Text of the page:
We took his advice and implemented a process of third-party reviews for all projects over $50,000 in fees. The payback was immediate. During an initial training session to teach our senior managers how to conduct the reviews, our role playing exercise identified a looming problem with a major client. The project manager, one of our best, had simply overlooked the danger signs. Catching the problem and addressing it early saved us an estimated $600,000 in project losses.
I've been advising clients to do project reviews ever since. Well, trying to. It sounds so simple in concept that I've had trouble convincing clients of the substantial benefits. But having administered the review program for a national firm and participated in several reviews myself, I understand Dave's advocacy of them. So why are they so effective?
- They provide an independent, expert perspective on how the project is progressing. Even the best PMs can miss developing problems, overlook solutions worth considering, or fail to be fully responsive to the client's needs and expectations. A review can avert a disaster, or help make a good project a great one.
- They force PMs to properly track the status of their projects, something that many are negligent in doing. Preparing for the regular reviews means the PM must routinely evaluate how the project is doing relative to meeting goals, budget, schedule, cash flow, etc. Thus reviews provide an early warning system to identify problems before they become more serious—and difficult to solve.
- Reviews are far superior to classroom training in helping PMs develop their skills. They are a great way to reinforce training, serving essentially as a hands-on coaching session. Done properly, reviews are welcomed by PMs. The tone of the reviews is crucial to their success. They are intended to be a collaboration between the PM and reviewer, not a fault-finding inquisition. The reviewer should serve more as coach than critic.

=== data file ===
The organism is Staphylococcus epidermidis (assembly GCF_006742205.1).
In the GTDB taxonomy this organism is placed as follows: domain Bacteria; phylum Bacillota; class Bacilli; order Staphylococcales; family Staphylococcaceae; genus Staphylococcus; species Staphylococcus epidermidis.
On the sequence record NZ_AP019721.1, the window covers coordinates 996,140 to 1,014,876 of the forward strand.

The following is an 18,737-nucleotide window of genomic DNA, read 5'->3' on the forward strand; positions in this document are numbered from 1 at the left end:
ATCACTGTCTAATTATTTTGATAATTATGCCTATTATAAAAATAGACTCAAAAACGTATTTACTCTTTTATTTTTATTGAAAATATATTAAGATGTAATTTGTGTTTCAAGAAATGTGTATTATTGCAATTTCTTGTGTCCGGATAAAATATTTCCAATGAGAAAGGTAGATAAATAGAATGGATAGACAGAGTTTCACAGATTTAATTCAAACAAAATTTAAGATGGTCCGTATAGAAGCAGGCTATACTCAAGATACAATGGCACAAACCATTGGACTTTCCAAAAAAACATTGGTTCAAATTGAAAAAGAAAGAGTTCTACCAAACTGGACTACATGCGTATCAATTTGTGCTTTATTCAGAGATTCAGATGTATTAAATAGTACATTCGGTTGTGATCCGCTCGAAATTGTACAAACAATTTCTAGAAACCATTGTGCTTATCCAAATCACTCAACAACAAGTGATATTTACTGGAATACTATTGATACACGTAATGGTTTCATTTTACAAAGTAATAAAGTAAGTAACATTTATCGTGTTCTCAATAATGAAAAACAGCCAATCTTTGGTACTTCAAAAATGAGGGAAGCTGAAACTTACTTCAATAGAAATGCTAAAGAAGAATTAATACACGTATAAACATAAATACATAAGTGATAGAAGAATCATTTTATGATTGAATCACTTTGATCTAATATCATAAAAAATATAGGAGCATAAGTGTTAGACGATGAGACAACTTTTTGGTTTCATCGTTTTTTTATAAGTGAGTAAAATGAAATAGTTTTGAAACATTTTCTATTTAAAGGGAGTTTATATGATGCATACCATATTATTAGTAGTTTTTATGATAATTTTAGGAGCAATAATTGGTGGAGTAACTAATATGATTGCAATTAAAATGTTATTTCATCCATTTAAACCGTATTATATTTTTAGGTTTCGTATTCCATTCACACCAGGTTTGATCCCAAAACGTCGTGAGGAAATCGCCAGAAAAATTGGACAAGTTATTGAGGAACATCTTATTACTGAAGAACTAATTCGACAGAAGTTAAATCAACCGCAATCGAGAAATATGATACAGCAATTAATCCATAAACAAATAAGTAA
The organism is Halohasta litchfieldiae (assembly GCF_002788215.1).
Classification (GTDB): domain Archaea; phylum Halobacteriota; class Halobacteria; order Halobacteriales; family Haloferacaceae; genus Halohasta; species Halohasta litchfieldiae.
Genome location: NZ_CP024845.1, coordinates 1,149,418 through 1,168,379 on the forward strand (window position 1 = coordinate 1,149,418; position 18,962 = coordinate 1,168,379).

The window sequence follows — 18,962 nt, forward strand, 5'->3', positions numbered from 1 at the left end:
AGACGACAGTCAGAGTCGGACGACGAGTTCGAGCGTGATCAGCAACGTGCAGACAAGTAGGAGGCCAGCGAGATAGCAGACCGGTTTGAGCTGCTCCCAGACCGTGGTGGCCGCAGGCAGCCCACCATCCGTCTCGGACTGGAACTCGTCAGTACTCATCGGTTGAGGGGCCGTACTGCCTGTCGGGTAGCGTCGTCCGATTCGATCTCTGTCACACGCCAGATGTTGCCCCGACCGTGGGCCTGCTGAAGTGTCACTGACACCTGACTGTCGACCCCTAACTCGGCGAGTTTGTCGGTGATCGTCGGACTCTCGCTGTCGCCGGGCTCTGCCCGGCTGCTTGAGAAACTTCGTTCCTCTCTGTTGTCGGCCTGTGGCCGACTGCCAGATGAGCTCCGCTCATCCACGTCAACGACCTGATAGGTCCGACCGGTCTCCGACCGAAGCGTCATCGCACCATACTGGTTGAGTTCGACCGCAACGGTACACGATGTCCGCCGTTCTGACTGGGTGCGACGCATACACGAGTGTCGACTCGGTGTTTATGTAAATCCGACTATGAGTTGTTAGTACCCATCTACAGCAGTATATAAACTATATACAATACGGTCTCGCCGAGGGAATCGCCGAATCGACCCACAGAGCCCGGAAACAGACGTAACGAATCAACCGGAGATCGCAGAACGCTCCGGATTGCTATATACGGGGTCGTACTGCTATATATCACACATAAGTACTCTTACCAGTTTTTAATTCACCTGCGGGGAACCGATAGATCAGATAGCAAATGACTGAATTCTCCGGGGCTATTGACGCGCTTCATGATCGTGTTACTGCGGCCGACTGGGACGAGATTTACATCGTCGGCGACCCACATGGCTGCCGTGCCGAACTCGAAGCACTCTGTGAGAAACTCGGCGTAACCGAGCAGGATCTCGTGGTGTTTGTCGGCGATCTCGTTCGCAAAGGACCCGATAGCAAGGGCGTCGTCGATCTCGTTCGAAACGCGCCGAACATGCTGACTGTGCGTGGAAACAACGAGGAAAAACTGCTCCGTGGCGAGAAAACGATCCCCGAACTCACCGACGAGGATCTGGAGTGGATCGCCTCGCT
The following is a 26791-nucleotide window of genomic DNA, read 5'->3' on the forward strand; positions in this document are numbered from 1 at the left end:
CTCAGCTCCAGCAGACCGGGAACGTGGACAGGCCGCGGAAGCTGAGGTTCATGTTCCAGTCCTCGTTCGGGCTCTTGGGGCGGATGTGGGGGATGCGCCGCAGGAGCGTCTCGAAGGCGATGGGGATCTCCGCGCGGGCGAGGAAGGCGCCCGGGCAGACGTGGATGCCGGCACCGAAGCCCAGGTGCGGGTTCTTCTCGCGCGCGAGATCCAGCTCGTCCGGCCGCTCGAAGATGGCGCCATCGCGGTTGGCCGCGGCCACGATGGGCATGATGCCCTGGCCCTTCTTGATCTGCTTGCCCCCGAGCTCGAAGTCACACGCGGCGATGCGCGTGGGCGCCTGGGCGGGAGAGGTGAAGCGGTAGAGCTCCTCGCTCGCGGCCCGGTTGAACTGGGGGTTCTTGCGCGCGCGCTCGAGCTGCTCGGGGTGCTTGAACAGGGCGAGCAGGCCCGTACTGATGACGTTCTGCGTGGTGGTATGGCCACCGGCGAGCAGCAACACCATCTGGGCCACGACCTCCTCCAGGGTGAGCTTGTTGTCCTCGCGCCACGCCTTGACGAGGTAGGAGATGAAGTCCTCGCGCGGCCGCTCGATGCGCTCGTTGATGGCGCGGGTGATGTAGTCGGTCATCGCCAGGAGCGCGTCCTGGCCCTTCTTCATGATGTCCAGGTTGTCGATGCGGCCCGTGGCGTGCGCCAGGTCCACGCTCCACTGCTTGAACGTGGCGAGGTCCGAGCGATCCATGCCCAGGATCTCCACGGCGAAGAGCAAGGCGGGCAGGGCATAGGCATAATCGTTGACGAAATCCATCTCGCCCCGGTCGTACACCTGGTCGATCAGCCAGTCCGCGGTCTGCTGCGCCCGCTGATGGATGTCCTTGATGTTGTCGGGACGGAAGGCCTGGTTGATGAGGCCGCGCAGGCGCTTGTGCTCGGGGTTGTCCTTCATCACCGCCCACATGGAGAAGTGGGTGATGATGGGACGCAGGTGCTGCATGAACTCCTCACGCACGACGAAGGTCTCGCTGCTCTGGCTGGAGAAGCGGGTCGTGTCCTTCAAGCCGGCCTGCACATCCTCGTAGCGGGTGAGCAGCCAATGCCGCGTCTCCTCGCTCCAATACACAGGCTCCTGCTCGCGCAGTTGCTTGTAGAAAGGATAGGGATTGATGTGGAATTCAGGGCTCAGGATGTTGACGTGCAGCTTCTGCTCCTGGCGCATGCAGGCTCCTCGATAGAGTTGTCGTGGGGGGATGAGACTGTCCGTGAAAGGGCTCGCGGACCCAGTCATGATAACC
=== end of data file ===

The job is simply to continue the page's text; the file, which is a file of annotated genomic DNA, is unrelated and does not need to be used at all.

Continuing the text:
I recommend keeping routine reviews to no more than 30 minutes unless problems are uncovered that take more time. In advance of the review, the PM compiles information on the following:
- Budget and schedule status
- Billing and collection status
- Status of deliverables
- Significant project changes
- Potential risks or problems
- Proposed corrective actions for variances
- Assessment of the client relationship
- Any other important issues
Typically, a senior manager is assigned to conduct the review. This is often the principal-in-charge or client manager. Ideally, the reviewer should not be heavily involved in the project so he or she can bring a relatively objective, third-party perspective to the review. For large complex projects, a review panel may be preferable. The reviewer and PM determine the optimum review interval, but monthly is suggested for most larger projects.
Dave recommended having the PM make a presentation to the reviewer, using a standard PowerPoint template to compile the typical review information. This provides regular practice for polishing presentation skills, plus it lends the review a bit more gravity. While the review should be supportive and comfortable for the PM, it's nevertheless serious business. Both the interests of the client and the firm are at stake.
How well your projects are executed determines how well your firm performs overall. Among the many elaborate tactics that your firm employs to try to improve performance, have you tried one of the simplest and most effective?
Post a Comment